HADV Physics also satisfied the Physics credit requirement for students who didn’t want to take the harder class. Kevin Yu, a junior currently taking AP Physics 1, warns of the increased workload AP Physics 1 means as compared to the HADV class.

Most CVHS juniors are expected to take five AP courses now. Information from CVHS student handbook. (Jerry Fan)

“The main thing is that the class difficulty is going up. It’s not like precalculus, where the only difference is that you’re taking the AP exam at the end. This time, both the class is getting harder, and you’re getting an AP exam,” Yu said.

Additionally, in junior year, CVHS students are required to take AP English Language and Composition, AP U.S. History, AP Research or TPSP, and AP Statistics, AP Precalculus, or AP Calculus. Adding AP Physics 1 would bring the number of APs rising juniors have to take up to five, not including potential electives.

“Oh, you’re joking. Good luck to everyone’s GPA,” Yu said, when told about the change.

Indeed, GPA and grades are one of the main concerns surrounding this change. As the GPA from the end of junior year is also what is used in college applications, students are worried about how it might affect their future prospects.

“I will definitely be ahead of other people and other schools science-wise, and I think it would look great on my resume,” Chraibi said. “[But] I do think it will lower my GPA. And that’s the main thing that I’m concerned about.”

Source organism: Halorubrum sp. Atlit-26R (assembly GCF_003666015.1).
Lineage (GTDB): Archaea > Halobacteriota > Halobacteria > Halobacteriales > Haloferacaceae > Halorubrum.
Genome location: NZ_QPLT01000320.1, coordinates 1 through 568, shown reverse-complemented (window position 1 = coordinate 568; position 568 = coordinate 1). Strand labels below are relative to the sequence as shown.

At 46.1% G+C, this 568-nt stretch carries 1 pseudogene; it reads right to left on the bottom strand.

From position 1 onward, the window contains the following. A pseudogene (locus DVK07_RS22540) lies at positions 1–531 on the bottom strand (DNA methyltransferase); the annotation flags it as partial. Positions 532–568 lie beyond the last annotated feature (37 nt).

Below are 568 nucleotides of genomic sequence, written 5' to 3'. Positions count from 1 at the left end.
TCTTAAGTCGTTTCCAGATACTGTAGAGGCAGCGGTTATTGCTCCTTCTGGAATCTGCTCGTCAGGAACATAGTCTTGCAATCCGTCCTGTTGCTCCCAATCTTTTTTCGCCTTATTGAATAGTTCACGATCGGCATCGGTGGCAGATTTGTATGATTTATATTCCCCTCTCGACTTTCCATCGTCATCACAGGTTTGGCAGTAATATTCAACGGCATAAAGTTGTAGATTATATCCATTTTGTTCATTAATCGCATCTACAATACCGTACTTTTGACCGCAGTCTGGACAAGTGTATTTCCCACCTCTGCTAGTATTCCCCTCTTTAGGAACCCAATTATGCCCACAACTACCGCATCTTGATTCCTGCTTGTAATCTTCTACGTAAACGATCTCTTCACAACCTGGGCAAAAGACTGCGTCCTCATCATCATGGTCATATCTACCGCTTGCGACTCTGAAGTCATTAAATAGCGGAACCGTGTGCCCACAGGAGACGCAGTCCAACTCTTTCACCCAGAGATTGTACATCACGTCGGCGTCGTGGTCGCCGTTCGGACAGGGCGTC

To Holland, streamlining could be a potential upside and reason for the change.

“They might be wanting to eliminate the variety,” Holland said. “But even then [that] doesn’t make much sense to me. That’s the only thing I can think of.”

Others were more cynical.

“College Board wants money,” Yu said.

Regardless, Holland felt that the current Pre-AP (or HADV) and AP system, also in use for chemistry, was ideal, since it allowed students to have an additional year practicing with the content.

“Most people won’t need it,” Holland said. “I want to do it just because I want to do it, but not everyone will… And I think it’s a little dumb that that’s no longer an option.”

Chraibi, Holland and Yu all noted that if they had a choice, they would restore the previous policy where students were allowed to pick either HADV or AP Physics.

“Physics, as a subject, is something that I think you need two tiers for: the HADV level and then the AP level,” Yu said. “Removing that lower option [HADV] is pretty rough to a decent number of students. They did the same thing with precalculus; they just removed the higher level [Precalculus BC] instead of the lower one [Precalculus AB].”

Since students were indirectly made aware of the modified policy after course selections via their course requests on PowerSchool, many have still been left in the dark about the full details regarding it — or even whether such a change exists.

“I don’t know why they would implement this, but it doesn’t seem like a good idea,” Chraibi said.